At the end of the day, the specific details of purchase order financing agreements vary from lender to lender and from one client to the next. Risk analysis is not an exact science, but if you find yourself short on operational funds and have reliable, creditworthy customers, purchase order financing can simplify your sales process and day-to-day finances significantly.


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Benefits of a Letter of Credit

Sadie Keljikian, Express Trade Capital

If you import goods, your suppliers probably require that you provide a deposit when you place an order. Suppliers usually request this for two primary reasons: (a) by getting an upfront deposit, the buyer is less likely to default on the remainder of the balance owed because the buyer would lose their deposit; (b) cash flow – the supplier needs funds to produce the goods and deposits are essentially interest free cash. Unfortunately for importers and wholesalers, deposits tie up and divert cash from day to day operations and other revenue generating or expansion oriented uses.

There are a few ways to avoid leaving substantial deposits or tying up cash to start production. First, you can minimize the size of your orders to avoid depleting your cash flow, but that would inhibit your growth. Big-box retailers generally place very large orders and offer significant opportunities to growing import businesses, so unless you find a way to accommodate these larger orders, it will be hard for you to attract big buyers. You can stagger orders so you don’t have to pay for everything all at once, but at some point, if you want to make substantial sales, you will have to find a way to finance large orders.

Another option to mitigate the burden of tying up cash for production upfront is to negotiate better terms with your supplier. If your company is large or you have a good history and/or trusted relationship with your supplier, you may be able to obtain goods on credit.  If you can get this option, use it.

A third option, if you want to take on larger orders and cannot obtain terms without leaving a deposit, is to offer your supplier a commercial Letter of Credit (“LC”) instead of a deposit. This gives your supplier a bank guarantee, which is an asset they can often use to obtain funding directly from their bank.

How do Letters of Credit work?

A letter of credit is a conditional assurance of payment provided to the supplier’s bank when the importer places an order. The LC is issued by a bank or financial institution on behalf of the buyer/importer and eliminates the need for a deposit by ensuring that both sides respect the conditions of the transaction.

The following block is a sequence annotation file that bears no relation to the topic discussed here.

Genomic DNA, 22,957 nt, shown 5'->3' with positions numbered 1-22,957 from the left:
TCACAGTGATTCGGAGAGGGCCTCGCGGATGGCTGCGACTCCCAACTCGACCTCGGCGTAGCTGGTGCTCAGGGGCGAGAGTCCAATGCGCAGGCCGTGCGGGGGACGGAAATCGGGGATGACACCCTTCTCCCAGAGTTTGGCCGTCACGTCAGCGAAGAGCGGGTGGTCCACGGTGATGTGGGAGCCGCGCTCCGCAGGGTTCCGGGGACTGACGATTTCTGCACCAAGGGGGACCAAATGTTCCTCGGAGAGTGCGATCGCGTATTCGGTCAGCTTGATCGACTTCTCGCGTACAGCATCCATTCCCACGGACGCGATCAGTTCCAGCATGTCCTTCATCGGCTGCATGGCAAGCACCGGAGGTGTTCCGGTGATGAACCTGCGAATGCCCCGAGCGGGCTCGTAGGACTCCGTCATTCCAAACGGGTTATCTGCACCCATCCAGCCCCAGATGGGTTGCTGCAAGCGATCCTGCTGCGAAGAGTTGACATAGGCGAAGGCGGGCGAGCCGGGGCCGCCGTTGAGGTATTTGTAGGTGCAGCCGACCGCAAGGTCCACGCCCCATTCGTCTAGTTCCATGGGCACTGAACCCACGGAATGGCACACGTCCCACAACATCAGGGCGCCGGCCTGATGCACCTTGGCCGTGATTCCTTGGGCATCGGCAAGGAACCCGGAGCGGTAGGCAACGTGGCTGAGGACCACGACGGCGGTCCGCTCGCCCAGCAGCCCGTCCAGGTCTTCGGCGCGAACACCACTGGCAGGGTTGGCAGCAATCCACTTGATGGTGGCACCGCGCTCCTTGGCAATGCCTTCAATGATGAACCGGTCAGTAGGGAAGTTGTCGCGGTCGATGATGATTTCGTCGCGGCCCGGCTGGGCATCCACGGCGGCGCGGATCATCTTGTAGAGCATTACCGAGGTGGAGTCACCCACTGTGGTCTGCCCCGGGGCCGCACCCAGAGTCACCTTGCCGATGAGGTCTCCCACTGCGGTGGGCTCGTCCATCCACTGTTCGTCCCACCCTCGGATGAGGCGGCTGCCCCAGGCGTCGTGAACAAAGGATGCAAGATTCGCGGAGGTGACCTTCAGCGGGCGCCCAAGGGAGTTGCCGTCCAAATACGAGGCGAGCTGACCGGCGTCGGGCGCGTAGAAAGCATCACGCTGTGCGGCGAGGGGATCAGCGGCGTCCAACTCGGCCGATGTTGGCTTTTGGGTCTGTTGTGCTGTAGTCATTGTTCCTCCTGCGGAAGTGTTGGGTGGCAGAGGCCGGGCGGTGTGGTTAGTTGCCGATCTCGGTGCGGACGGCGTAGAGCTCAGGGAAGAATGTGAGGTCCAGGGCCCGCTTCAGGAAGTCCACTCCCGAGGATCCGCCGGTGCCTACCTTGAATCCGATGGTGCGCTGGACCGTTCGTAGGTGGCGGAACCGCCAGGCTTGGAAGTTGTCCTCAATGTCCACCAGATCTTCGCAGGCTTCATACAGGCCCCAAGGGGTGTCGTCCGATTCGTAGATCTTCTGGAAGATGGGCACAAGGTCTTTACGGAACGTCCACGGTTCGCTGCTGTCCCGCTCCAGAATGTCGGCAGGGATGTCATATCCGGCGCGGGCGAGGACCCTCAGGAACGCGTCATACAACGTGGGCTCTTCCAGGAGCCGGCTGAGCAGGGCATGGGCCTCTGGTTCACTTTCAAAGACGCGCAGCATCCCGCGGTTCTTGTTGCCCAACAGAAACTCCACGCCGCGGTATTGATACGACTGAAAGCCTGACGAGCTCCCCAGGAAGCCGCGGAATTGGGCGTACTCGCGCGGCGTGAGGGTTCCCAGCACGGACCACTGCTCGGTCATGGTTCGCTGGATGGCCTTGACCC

Both parties benefit from an LC. The supplier becomes the beneficiary of a financial instrument they can use as collateral to obtain funding. They also obtain a bank guarantee of payment in addition to the buyer’s promise to pay for goods if all obligations are fulfilled. The buyer avoids the risk of tying up funds overseas and gets better control over the transaction. If the buyer uses a third-party provider, they can even obtain an LC without typing up collateral or cash lines with their own bank or financial institution.[1]

A commercial LC gives buyers comprehensive control over their importing process. It covers the cost of the goods themselves as well as shipping costs, allowing purchasers to keep their money until the goods are approved and shipped. While an LC may add to transaction costs, it grants the purchaser more control and more capital flexibility while giving the supplier more cash flow and some assurance of full payment.

Letters of credit benefit both the buyer and the supplier.

A letter of credit also serves as a layer of protection to ensure that you don’t waste time and money on an order that may not reach you on time or as expected. While your agreement with the supplier provides some degree of assurance that you won’t be left without your goods or money, there are no guarantees. Depending on the supplier, you may find yourself with faulty, defective, incomplete or late orders. Untrustworthy vendors can compound the issue by keeping your deposit regardless of their errors or inability to complete the orders as agreed. Without an LC, buyers can still take legal action against their supplier, but justice is uncertain and costly, particularly if the supplier is in another country.

In contrast, an LC requires collection of documents proving that the order is as expected and sent on time before the bank releases any payments to the supplier. The bank is basically acting as an escrow agent to ensure compliance by all interested parties. Thus, importers purchasing inventory overseas never need to worry about lost working capital due to failed or incomplete orders, and suppliers can still obtain the cash flow they need without burdening their customers.

Interested in discussing Letters of Credit or other trade financing and supply chain management solutions further?  Speak to one of our specialists.